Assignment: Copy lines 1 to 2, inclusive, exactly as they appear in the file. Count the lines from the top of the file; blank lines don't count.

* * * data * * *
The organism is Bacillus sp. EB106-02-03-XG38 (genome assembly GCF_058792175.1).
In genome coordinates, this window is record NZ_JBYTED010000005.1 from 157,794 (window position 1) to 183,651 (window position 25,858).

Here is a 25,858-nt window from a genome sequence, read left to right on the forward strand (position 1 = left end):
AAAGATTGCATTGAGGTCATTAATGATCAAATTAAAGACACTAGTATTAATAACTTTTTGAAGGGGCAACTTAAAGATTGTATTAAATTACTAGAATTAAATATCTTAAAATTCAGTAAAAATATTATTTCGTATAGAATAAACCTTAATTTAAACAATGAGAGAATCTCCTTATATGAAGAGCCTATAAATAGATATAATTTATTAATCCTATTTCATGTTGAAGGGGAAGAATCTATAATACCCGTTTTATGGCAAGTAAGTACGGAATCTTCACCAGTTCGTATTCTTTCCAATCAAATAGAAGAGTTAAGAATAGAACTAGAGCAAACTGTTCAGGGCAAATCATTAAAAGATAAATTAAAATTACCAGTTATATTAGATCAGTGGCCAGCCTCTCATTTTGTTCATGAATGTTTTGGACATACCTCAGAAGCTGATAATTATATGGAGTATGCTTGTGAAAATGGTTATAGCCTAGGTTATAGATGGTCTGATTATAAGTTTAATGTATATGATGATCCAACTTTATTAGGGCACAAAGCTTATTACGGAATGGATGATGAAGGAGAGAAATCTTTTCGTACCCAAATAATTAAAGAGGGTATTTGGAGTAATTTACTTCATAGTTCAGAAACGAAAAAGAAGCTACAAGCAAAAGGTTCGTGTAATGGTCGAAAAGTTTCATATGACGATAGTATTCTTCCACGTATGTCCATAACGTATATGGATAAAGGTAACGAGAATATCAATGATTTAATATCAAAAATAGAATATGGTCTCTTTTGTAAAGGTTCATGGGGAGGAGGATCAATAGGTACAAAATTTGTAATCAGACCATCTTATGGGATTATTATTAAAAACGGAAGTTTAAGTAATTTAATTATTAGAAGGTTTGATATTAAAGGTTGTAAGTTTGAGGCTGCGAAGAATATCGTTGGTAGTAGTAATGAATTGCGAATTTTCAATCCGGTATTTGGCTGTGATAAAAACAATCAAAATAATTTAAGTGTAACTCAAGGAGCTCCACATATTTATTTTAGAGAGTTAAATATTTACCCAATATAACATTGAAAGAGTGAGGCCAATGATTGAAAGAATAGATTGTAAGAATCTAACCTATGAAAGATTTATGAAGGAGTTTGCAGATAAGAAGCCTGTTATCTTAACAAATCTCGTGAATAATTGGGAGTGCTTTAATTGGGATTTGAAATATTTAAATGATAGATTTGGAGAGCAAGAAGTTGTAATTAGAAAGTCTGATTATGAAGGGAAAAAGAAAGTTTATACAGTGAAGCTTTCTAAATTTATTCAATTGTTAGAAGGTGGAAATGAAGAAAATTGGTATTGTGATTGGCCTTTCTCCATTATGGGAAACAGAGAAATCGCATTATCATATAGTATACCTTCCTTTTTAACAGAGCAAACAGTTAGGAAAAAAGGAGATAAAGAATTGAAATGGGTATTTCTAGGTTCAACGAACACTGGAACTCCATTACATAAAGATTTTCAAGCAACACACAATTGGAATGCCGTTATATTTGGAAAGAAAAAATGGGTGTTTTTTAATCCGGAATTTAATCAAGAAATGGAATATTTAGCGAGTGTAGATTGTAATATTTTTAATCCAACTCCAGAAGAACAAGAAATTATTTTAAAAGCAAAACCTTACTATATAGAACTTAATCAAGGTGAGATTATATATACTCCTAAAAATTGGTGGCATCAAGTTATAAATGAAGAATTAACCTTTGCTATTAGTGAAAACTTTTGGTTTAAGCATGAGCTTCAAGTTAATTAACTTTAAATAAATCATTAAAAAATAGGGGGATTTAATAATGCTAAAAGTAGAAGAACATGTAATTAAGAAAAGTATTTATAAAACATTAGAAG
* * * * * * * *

The organism is Bacillus sp. EB106-02-03-XG38 (genome assembly GCF_058792175.1).
In genome coordinates, this window is record NZ_JBYTED010000005.1 from 157,794 (window position 1) to 183,651 (window position 25,858).